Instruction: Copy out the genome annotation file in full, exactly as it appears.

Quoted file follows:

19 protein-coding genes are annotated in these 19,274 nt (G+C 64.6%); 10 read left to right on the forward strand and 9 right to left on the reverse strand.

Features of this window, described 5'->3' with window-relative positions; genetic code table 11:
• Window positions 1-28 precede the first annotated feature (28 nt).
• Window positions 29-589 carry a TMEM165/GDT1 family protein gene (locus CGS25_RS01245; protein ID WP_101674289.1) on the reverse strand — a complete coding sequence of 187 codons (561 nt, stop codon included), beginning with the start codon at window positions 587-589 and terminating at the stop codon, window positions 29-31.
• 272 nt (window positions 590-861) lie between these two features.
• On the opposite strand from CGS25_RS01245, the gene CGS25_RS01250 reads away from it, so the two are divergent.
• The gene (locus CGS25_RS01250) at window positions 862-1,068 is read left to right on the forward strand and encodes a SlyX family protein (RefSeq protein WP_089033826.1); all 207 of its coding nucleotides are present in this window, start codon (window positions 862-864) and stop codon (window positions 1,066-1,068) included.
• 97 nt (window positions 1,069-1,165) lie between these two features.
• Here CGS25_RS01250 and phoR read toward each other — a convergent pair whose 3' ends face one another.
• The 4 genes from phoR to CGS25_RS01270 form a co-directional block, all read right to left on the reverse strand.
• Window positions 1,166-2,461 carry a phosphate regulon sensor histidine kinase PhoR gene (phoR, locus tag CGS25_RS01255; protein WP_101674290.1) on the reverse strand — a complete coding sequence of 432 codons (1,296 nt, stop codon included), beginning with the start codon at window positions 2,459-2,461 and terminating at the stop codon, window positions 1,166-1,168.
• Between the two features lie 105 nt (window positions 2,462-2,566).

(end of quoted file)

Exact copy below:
19 protein-coding genes are annotated in these 19,274 nt (G+C 64.6%); 10 read left to right on the forward strand and 9 right to left on the reverse strand.

Features of this window, described 5'->3' with window-relative positions; genetic code table 11:
• Window positions 1-28 precede the first annotated feature (28 nt).
• Window positions 29-589 carry a TMEM165/GDT1 family protein gene (locus CGS25_RS01245; protein ID WP_101674289.1) on the reverse strand — a complete coding sequence of 187 codons (561 nt, stop codon included), beginning with the start codon at window positions 587-589 and terminating at the stop codon, window positions 29-31.
• 272 nt (window positions 590-861) lie between these two features.
• On the opposite strand from CGS25_RS01245, the gene CGS25_RS01250 reads away from it, so the two are divergent.
• The gene (locus CGS25_RS01250) at window positions 862-1,068 is read left to right on the forward strand and encodes a SlyX family protein (RefSeq protein WP_089033826.1); all 207 of its coding nucleotides are present in this window, start codon (window positions 862-864) and stop codon (window positions 1,066-1,068) included.
• 97 nt (window positions 1,069-1,165) lie between these two features.
• Here CGS25_RS01250 and phoR read toward each other — a convergent pair whose 3' ends face one another.
• The 4 genes from phoR to CGS25_RS01270 form a co-directional block, all read right to left on the reverse strand.
• Window positions 1,166-2,461 carry a phosphate regulon sensor histidine kinase PhoR gene (phoR, locus tag CGS25_RS01255; protein WP_101674290.1) on the reverse strand — a complete coding sequence of 432 codons (1,296 nt, stop codon included), beginning with the start codon at window positions 2,459-2,461 and terminating at the stop codon, window positions 1,166-1,168.
• Between the two features lie 105 nt (window positions 2,462-2,566).